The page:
National Institute of Health (NIH)
Institute
National Heart, Lung, and Blood Institute (NHLBI)
Type
Research Project (R01)
Project #
5R01HL089314-04
Application #
8102893
Study Section
Social Psychology, Personality and Interpersonal Processes Study Section (SPIP)
Program Officer
Stoney, Catherine
Project Start
2008-07-01
Project End
2014-06-30
Budget Start
2011-07-01
Budget End
2014-06-30
Support Year
4
Fiscal Year
2011
Total Cost
$598,880
Indirect Cost
Name
Yale University
Department
Public Health & Prev Medicine
Type
Schools of Medicine
DUNS #
043207562
City
New Haven
State
CT
Country
United States
Zip Code
06520
Monin, Joan K; Mota, Natalie; Levy, Becca et al. (2017) Older Age Associated with Mental Health Resiliency in Sexual Minority US Veterans. Am J Geriatr Psychiatry 25:81-90
Weiner, Melissa R; Monin, Joan K; Mota, Natalie et al. (2016) Age Differences in the Association of Social Support and Mental Health in Male U.S. Veterans: Results From the National Health and Resilience in Veterans Study. Am J Geriatr Psychiatry 24:327-36
Monin, Joan; Doyle, Margaret; Levy, Becca et al. (2016) Spousal Associations Between Frailty and Depressive Symptoms: Longitudinal Findings from the Cardiovascular Health Study. J Am Geriatr Soc 64:824-30
Pietrzak, Robert H; Zhu, Yong; Slade, Martin D et al. (2016) Association Between Negative Age Stereotypes and Accelerated Cellular Aging: Evidence from Two Cohorts of Older Adults. J Am Geriatr Soc 64:e228-e230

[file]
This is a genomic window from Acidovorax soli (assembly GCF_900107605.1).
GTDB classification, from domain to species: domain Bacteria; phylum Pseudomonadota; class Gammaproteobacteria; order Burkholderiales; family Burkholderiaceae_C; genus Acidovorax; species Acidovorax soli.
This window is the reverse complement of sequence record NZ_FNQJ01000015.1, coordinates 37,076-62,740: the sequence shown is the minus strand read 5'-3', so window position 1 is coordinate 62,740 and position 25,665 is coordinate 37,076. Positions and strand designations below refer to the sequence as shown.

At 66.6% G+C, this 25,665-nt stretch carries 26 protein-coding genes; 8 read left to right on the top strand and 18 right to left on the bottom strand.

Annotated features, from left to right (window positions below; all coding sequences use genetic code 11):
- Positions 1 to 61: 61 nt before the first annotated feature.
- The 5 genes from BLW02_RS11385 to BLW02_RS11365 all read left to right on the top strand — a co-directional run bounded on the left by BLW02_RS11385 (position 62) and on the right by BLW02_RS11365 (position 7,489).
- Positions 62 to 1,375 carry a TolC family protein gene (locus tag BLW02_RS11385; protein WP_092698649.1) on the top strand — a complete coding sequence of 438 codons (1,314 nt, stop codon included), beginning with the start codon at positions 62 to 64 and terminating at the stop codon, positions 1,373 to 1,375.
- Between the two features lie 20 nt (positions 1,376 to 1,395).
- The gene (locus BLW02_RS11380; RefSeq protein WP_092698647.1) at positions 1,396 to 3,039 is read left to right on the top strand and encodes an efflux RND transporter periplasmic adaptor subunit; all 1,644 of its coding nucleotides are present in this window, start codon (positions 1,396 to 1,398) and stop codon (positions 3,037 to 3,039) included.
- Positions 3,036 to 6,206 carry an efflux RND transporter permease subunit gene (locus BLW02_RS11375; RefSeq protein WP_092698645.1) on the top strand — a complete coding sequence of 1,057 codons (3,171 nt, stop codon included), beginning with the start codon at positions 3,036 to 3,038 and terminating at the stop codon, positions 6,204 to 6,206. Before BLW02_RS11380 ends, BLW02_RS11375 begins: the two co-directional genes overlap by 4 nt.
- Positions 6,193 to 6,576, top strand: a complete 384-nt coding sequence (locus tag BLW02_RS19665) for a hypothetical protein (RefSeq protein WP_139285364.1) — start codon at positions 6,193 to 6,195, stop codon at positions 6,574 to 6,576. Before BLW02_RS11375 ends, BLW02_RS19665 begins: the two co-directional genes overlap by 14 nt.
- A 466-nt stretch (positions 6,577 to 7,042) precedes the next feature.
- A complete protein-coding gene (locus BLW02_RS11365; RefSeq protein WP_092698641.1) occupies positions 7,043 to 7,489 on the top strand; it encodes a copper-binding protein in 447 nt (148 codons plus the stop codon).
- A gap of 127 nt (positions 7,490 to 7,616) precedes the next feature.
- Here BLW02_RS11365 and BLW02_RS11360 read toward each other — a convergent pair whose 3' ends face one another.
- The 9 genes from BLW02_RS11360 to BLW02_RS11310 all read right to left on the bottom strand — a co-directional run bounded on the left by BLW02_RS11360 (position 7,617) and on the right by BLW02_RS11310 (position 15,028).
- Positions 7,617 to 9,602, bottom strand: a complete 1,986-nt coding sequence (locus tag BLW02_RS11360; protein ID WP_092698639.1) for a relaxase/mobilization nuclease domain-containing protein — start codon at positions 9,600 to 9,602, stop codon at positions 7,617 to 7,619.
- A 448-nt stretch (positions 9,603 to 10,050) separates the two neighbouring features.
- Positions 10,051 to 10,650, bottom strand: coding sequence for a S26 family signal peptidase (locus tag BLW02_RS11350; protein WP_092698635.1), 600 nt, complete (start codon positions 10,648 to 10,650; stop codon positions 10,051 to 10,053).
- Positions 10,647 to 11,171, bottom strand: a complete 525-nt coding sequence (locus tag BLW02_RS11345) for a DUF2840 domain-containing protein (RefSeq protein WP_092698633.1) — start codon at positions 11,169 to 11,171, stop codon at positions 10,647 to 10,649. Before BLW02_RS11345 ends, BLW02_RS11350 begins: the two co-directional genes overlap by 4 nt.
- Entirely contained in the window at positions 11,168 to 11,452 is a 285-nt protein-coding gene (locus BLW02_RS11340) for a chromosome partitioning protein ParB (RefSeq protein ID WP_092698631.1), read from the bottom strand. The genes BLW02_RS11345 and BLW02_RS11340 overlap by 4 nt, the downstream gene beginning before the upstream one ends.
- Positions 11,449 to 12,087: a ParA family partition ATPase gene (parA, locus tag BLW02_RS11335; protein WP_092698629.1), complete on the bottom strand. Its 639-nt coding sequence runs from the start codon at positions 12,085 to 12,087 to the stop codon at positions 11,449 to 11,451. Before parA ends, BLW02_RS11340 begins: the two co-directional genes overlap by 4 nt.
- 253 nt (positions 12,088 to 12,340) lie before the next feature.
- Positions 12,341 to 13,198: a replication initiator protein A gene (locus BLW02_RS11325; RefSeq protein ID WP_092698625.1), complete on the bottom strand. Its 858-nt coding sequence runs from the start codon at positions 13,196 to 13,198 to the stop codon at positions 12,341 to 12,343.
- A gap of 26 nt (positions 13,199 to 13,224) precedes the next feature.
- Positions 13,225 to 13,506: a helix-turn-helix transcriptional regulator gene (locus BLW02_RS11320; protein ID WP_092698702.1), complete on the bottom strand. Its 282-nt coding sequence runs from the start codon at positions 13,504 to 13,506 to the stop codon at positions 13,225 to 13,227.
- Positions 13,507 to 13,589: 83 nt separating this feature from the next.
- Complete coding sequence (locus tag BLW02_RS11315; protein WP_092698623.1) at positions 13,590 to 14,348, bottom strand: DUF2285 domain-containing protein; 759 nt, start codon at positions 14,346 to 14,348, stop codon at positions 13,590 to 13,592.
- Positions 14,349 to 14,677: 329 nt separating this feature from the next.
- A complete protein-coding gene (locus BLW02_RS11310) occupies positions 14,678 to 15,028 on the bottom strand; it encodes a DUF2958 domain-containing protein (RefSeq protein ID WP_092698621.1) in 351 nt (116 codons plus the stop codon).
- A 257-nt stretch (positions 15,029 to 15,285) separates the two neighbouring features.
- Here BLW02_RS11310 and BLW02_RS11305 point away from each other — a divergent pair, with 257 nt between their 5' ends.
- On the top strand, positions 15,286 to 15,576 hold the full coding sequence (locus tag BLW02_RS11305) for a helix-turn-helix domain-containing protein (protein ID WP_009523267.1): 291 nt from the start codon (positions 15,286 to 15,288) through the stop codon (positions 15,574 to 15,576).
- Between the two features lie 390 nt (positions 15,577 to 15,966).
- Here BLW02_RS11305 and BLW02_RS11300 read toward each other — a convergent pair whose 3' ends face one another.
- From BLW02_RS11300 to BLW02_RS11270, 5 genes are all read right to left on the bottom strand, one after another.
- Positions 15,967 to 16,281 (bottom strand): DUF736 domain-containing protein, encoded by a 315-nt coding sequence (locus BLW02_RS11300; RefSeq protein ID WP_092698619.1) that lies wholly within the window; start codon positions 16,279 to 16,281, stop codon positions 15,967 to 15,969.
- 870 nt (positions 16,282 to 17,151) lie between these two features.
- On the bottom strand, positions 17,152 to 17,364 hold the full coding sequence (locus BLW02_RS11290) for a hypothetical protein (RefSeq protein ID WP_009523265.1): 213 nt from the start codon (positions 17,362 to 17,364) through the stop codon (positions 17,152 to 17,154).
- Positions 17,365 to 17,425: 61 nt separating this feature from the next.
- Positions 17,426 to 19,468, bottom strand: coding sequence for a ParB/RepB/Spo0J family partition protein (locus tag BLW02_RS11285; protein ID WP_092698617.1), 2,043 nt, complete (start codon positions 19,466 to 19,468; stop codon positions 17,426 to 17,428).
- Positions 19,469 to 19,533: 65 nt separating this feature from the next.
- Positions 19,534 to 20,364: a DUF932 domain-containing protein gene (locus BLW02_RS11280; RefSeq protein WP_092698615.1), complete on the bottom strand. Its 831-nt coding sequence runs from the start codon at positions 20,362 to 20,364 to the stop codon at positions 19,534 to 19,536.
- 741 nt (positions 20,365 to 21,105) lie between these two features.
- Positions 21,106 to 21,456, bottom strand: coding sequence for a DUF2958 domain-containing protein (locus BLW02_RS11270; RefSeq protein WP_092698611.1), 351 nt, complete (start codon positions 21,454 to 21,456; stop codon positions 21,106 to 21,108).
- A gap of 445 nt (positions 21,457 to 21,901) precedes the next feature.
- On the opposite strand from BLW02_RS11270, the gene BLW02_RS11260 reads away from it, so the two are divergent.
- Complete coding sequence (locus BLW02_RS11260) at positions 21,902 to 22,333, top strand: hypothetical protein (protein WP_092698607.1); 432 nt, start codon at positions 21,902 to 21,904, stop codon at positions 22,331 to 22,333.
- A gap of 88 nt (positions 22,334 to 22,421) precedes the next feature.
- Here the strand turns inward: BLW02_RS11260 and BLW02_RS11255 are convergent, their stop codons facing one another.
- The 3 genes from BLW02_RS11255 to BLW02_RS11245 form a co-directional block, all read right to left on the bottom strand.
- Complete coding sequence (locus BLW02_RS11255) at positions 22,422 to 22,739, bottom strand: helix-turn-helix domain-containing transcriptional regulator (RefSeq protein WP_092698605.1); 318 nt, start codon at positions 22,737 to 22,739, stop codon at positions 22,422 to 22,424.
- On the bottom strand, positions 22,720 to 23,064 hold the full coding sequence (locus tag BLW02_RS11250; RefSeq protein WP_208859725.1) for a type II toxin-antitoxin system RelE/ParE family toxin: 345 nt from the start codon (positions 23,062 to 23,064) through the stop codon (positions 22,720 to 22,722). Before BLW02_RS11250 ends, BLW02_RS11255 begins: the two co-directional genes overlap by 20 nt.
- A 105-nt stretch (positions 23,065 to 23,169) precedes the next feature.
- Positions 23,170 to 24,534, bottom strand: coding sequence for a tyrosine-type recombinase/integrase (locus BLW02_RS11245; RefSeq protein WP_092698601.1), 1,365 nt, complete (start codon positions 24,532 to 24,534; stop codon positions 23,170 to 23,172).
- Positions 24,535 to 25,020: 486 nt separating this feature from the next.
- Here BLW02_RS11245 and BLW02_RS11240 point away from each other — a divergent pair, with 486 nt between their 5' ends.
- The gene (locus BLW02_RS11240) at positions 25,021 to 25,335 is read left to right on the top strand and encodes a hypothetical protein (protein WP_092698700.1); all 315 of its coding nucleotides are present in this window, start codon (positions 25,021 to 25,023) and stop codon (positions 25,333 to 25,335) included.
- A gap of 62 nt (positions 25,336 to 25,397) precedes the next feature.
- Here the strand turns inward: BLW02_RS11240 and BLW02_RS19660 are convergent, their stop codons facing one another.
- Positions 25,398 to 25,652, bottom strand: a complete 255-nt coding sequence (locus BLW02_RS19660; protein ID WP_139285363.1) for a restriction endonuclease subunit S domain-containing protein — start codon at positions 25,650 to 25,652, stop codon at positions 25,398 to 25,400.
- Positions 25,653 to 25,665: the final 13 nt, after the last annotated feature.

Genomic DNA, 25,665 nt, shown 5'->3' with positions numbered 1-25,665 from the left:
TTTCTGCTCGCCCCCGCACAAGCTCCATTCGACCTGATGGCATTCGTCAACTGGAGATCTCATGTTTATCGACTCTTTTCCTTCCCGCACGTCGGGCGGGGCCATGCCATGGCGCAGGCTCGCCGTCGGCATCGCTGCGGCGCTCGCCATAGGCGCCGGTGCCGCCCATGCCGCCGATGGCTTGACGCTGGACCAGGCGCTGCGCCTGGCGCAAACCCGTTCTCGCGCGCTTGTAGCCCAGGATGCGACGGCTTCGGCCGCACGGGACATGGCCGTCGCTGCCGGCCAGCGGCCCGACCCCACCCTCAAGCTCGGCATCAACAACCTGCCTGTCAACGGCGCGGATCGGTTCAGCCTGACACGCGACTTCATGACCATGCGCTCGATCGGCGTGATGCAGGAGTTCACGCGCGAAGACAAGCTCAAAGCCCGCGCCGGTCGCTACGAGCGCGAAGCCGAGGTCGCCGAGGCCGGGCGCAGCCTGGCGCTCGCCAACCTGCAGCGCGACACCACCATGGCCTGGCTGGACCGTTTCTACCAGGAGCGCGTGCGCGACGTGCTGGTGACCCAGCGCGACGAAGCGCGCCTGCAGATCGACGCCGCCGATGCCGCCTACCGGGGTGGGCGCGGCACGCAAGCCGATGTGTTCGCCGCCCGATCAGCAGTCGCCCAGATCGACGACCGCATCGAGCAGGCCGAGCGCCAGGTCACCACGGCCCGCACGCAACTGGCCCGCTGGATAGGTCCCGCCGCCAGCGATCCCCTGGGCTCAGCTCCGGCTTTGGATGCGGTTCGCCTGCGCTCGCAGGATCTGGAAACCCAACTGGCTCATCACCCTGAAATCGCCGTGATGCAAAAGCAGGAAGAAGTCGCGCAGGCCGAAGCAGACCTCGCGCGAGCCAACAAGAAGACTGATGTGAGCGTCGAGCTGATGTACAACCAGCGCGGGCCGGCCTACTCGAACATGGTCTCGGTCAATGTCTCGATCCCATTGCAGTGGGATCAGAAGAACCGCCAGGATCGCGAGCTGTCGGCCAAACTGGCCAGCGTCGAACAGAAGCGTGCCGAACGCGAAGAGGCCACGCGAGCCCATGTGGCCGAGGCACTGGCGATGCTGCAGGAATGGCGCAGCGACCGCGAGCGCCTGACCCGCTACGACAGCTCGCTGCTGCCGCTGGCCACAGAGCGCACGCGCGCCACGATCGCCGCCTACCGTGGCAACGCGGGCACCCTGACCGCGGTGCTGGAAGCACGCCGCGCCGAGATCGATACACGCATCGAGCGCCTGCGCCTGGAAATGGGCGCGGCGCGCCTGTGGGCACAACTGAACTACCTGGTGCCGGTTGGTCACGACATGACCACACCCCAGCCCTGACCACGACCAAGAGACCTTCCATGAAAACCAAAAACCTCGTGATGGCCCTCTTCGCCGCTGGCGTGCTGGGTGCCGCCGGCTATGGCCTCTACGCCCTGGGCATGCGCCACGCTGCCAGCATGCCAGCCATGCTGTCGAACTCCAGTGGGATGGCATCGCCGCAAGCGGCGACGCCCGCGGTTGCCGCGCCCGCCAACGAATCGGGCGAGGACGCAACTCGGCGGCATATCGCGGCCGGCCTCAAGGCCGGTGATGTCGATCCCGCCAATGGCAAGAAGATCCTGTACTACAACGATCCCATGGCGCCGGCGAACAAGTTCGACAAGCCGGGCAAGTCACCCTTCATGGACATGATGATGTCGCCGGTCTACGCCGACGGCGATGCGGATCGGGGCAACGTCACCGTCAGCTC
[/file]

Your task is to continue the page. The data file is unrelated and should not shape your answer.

Monin, Joan K; Levy, Becca; Chen, Baibing et al. (2015) Husbands' and Wives' Physical Activity and Depressive Symptoms: Longitudinal Findings from the Cardiovascular Health Study. Ann Behav Med 49:704-14
Ng, Reuben; Allore, Heather G; Trentalange, Mark et al. (2015) Increasing negativity of age stereotypes across 200 years: evidence from a database of 400 million words. PLoS One 10:e0117086
Levy, Becca R; Slade, Martin D; Chung, Pil H et al. (2015) Resiliency Over Time of Elders' Age Stereotypes After Encountering Stressful Events. J Gerontol B Psychol Sci Soc Sci 70:886-90
Levy, Becca R; Pilver, Corey; Chung, Pil H et al. (2014) Subliminal strengthening: improving older individuals' physical function over time with an implicit-age-stereotype intervention. Psychol Sci 25:2127-35
Levy, Becca R; Pilver, Corey E; Pietrzak, Robert H (2014) Lower prevalence of psychiatric conditions when negative age stereotypes are resisted. Soc Sci Med 119:170-4
Monin, Joan K; Levy, Becca R; Pietrzak, Robert H (2014) From serving in the military to serving loved ones: unique experiences of older veteran caregivers. Am J Geriatr Psychiatry 22:570-9

Showing the most recent 10 out of 26 publications